On the basis of such crosssections (PérezPeraza et al.,1983, 1985) the criteria for the establishment of charge changing process of heavy ions with the local matter was developed, when ions are undergoing acceleration and coulomb energy losses at the source. That was done for several acceleration mechanisms, and it was found that depending on the mechanism, and its acceleration efficiency, as well as the temperature and density of the medium, either both processes electron capture and loss occur, or one of them may be inhibited: electron capture at high energies, or electron loss at low energies, or even there can be situations where ions do not undergo any charge interchange in the source, as for instance when acceleration is very fast in a relatively diluted medium with an open field lines topology in the acceleration volume.
Given the condition α > αc (where α is the acceleration efficiency and αc is related to the Coulomb barrier), such establishment depends on the relation between their mean flight times for acceleration and for chargechanging processes, i.e. the mean free path for acceleration λ compared with that of the atomic process λc, λp: it may occur that λ > λc while λ << λp or vice versa, in such a way that in the case that only electron capture is established, ions in a cold plasma may eventually become neutral and get lost from the accelerated flux. Since ta ~ 1/α, then if α is small ta is long enough for charge changing processes to be established, but if the efficiency is very high, ta is quite short for such establishment, and then one or two of the atomic processes could be inhibited. Therefore, the establishment of charge changing processes is very sensitive to the corresponding crosssections.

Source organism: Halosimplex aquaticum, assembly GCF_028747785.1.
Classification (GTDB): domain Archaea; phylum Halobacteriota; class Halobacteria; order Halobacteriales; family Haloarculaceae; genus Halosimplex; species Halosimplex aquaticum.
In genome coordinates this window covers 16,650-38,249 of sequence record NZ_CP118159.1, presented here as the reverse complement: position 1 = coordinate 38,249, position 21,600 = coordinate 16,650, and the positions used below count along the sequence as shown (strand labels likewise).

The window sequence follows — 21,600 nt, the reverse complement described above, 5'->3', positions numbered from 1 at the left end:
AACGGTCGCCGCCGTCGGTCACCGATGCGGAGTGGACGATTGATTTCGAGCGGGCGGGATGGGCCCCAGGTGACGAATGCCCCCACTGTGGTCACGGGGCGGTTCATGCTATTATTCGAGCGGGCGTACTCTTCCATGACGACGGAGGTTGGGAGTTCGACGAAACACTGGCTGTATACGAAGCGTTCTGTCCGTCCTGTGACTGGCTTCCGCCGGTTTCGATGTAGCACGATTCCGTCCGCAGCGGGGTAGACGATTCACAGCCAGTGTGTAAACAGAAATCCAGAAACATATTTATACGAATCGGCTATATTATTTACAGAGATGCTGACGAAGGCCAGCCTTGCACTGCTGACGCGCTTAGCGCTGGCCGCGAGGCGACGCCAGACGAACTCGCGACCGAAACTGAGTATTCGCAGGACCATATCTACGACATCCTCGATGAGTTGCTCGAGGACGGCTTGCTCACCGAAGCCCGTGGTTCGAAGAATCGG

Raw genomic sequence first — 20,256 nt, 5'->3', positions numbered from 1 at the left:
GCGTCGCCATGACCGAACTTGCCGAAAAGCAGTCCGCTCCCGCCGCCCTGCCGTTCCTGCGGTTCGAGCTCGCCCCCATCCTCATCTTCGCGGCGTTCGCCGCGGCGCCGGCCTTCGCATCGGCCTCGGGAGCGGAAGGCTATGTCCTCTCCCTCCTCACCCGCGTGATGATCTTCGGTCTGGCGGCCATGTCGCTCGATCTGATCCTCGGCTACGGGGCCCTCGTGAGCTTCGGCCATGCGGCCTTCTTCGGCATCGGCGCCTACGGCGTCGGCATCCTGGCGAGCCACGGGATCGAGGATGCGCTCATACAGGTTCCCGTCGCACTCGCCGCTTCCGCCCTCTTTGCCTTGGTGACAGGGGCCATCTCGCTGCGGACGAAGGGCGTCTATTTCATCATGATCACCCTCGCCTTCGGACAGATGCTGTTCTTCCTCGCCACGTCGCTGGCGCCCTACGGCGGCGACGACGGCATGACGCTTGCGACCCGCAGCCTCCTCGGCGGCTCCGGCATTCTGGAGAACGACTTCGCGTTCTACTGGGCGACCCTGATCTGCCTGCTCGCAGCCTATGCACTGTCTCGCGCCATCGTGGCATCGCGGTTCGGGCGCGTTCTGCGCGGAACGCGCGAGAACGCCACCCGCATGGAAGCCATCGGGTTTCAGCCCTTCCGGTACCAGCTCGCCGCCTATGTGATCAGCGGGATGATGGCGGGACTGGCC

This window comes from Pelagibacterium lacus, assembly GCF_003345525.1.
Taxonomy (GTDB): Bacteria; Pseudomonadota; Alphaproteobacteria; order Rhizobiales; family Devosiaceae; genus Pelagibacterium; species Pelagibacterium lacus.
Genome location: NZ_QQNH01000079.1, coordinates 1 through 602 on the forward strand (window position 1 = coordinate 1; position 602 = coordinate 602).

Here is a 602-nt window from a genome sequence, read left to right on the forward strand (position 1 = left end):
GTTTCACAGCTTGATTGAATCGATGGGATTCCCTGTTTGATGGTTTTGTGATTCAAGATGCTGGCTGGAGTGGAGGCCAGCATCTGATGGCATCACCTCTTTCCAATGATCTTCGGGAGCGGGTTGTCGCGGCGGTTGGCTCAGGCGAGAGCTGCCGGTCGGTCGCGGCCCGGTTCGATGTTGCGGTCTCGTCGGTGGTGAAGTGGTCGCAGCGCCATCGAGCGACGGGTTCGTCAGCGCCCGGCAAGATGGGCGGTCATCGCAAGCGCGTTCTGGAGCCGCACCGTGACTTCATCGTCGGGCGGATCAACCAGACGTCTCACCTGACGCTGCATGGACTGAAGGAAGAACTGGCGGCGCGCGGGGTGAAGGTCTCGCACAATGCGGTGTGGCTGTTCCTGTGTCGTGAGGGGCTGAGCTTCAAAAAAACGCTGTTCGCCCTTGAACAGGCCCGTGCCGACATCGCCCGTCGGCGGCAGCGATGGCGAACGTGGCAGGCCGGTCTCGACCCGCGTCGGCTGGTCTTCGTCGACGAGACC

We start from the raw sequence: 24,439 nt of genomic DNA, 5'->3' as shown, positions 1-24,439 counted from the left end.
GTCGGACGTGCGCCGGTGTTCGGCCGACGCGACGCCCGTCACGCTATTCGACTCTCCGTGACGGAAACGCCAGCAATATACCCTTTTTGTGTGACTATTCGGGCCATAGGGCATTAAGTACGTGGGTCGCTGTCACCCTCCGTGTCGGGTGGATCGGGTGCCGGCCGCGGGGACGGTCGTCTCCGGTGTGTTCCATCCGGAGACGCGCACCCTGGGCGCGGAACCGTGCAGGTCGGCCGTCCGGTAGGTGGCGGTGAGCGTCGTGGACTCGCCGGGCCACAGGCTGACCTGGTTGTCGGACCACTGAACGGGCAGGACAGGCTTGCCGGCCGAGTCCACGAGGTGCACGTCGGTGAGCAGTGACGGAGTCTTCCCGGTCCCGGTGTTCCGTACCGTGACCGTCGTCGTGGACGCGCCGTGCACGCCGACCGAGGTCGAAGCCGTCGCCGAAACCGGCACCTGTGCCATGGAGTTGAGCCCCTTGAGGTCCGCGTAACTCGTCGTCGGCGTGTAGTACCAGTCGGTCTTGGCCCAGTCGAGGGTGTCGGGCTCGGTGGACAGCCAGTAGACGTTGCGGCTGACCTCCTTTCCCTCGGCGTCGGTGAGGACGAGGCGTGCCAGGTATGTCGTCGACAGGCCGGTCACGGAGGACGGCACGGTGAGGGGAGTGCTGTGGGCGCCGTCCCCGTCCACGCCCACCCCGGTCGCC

Unfortunately, there is not, to the best of our knowledge, experimental crosssections of high energy ions in plasmas, as in atomic matter. Due to the lack of experimental data one is obliged to make some assumptions: because the high energy ions interact with the coronal thermal plasma, people usually recur to the crosssections of equilibrium ionization fractions in the coronal plasma (e.g. Jordan, 1969; Jain and Narain, 1978; Arnaud and Raymond, 1992). However, such crosssections are developed for plasma components that are in thermodynamic equilibrium (TE) with a well defined Maxwellian type spectrum, whereas the energetic ions projectiles interacting with the thermal targets are out of TE, with a nonthermal spectrum. Then, it is not clear why such thermal crosssections may be extrapolated to a high energy population (Luhn and Hovestadt, 1987; Kocharov et al., 2000, 2001). Besides, it is well known that the measured distribution of charge states of solar ions is not representative of the equilibrium charge distribution of thermal plasma, defined by the temperature, but rather of the amount of traversed matter in the source and its environment.